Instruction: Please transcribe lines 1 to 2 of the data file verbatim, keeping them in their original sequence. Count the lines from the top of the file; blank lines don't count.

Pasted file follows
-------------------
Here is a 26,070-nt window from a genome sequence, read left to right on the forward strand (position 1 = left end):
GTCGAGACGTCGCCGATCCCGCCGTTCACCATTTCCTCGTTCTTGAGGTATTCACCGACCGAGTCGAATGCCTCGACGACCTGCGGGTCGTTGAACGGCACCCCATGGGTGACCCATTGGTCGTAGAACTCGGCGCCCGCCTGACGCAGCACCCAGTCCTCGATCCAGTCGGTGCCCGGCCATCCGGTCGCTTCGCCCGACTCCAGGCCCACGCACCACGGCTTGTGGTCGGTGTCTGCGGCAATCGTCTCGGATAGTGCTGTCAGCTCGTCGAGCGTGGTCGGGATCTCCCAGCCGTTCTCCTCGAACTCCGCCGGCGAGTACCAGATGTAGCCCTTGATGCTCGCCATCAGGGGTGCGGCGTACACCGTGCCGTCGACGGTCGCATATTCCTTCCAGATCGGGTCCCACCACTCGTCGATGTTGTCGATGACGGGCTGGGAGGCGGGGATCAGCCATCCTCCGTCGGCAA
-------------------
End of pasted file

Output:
Here is a 26,070-nt window from a genome sequence, read left to right on the forward strand (position 1 = left end):
GTCGAGACGTCGCCGATCCCGCCGTTCACCATTTCCTCGTTCTTGAGGTATTCACCGACCGAGTCGAATGCCTCGACGACCTGCGGGTCGTTGAACGGCACCCCATGGGTGACCCATTGGTCGTAGAACTCGGCGCCCGCCTGACGCAGCACCCAGTCCTCGATCCAGTCGGTGCCCGGCCATCCGGTCGCTTCGCCCGACTCCAGGCCCACGCACCACGGCTTGTGGTCGGTGTCTGCGGCAATCGTCTCGGATAGTGCTGTCAGCTCGTCGAGCGTGGTCGGGATCTCCCAGCCGTTCTCCTCGAACTCCGCCGGCGAGTACCAGATGTAGCCCTTGATGCTCGCCATCAGGGGTGCGGCGTACACCGTGCCGTCGACGGTCGCATATTCCTTCCAGATCGGGTCCCACCACTCGTCGATGTTGTCGATGACGGGCTGGGAGGCGGGGATCAGCCATCCTCCGTCGGCAA